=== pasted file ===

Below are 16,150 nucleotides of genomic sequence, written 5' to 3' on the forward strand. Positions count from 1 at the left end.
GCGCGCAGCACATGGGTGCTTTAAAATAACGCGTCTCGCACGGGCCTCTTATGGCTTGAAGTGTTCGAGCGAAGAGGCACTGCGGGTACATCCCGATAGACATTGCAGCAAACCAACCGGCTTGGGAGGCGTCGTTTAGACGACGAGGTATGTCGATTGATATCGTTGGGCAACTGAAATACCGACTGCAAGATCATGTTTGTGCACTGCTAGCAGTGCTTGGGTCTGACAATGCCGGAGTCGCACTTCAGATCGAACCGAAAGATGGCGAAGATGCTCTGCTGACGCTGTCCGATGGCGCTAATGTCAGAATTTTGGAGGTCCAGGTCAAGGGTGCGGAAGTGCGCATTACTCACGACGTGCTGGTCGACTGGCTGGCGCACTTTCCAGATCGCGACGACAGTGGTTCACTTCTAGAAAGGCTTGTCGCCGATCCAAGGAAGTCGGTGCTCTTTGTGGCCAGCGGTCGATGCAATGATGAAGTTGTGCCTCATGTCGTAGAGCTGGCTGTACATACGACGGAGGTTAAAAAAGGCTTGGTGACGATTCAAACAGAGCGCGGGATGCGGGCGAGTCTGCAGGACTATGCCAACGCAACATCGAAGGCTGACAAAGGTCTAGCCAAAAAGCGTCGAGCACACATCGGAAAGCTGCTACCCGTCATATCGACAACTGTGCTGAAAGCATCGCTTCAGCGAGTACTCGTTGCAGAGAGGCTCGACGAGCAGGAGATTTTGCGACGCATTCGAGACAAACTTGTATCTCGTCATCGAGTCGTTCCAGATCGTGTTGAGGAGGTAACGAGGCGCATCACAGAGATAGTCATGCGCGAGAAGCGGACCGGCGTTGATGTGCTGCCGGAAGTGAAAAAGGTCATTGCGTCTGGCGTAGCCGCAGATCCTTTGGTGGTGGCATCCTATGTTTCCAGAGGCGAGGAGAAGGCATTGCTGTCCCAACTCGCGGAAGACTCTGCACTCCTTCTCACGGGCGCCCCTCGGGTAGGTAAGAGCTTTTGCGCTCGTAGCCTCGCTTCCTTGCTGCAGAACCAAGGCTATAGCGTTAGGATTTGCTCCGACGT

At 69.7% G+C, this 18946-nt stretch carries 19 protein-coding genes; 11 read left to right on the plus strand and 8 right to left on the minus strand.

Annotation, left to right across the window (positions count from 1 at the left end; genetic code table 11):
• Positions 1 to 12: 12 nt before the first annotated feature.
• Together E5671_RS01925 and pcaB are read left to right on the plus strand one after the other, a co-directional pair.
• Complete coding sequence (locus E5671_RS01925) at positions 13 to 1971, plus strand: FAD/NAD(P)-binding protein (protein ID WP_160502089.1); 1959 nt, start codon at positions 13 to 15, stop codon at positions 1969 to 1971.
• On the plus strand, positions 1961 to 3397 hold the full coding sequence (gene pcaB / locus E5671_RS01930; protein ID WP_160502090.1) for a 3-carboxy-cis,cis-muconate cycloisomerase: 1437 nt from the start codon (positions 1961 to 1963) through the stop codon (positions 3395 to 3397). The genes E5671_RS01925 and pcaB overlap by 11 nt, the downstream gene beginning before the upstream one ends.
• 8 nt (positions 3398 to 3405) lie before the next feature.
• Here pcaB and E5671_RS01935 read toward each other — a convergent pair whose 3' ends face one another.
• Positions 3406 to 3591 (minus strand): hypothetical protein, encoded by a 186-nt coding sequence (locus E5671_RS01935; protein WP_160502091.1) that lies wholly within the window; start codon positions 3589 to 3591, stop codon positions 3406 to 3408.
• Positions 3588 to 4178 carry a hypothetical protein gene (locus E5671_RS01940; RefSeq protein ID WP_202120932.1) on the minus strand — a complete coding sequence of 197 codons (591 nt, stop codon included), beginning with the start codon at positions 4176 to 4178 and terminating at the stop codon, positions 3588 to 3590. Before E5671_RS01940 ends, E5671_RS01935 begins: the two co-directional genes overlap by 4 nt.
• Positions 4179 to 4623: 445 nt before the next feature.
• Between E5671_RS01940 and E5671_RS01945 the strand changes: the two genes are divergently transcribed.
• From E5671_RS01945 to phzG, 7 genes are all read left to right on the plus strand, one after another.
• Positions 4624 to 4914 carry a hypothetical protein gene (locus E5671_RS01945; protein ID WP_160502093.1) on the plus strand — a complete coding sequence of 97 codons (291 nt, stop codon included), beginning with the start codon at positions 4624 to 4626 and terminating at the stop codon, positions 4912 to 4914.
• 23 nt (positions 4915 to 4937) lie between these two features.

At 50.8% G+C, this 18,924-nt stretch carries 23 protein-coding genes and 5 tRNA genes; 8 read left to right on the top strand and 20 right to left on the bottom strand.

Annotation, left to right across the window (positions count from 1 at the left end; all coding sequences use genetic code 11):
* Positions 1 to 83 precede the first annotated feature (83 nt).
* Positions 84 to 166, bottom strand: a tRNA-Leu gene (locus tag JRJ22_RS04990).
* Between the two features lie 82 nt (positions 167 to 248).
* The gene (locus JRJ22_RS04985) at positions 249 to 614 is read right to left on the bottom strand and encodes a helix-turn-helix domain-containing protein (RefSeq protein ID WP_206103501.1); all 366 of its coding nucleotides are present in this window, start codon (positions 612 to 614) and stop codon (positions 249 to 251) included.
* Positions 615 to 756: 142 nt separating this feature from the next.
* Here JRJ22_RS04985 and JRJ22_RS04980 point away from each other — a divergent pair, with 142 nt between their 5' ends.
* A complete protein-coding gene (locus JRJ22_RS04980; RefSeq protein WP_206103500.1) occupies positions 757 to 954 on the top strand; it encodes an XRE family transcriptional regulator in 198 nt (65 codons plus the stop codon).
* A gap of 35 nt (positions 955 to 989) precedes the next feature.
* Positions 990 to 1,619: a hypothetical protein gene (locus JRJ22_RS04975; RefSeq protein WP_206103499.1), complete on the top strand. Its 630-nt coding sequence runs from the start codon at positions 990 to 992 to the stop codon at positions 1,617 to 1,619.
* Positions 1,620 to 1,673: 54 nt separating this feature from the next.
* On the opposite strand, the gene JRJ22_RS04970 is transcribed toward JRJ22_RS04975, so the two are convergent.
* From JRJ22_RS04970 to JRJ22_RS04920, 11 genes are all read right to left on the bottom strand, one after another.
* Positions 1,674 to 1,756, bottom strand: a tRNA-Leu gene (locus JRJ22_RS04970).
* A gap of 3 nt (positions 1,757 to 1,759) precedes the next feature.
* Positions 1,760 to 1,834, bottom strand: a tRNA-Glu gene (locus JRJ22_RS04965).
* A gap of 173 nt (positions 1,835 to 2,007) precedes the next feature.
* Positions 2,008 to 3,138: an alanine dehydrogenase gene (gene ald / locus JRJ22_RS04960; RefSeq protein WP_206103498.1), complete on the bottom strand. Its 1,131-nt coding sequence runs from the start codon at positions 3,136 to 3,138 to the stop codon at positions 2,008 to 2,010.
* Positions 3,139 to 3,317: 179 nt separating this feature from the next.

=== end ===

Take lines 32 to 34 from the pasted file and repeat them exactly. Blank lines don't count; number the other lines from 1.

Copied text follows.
* Positions 1,674 to 1,756, bottom strand: a tRNA-Leu gene (locus JRJ22_RS04970).
* A gap of 3 nt (positions 1,757 to 1,759) precedes the next feature.
* Positions 1,760 to 1,834, bottom strand: a tRNA-Glu gene (locus JRJ22_RS04965).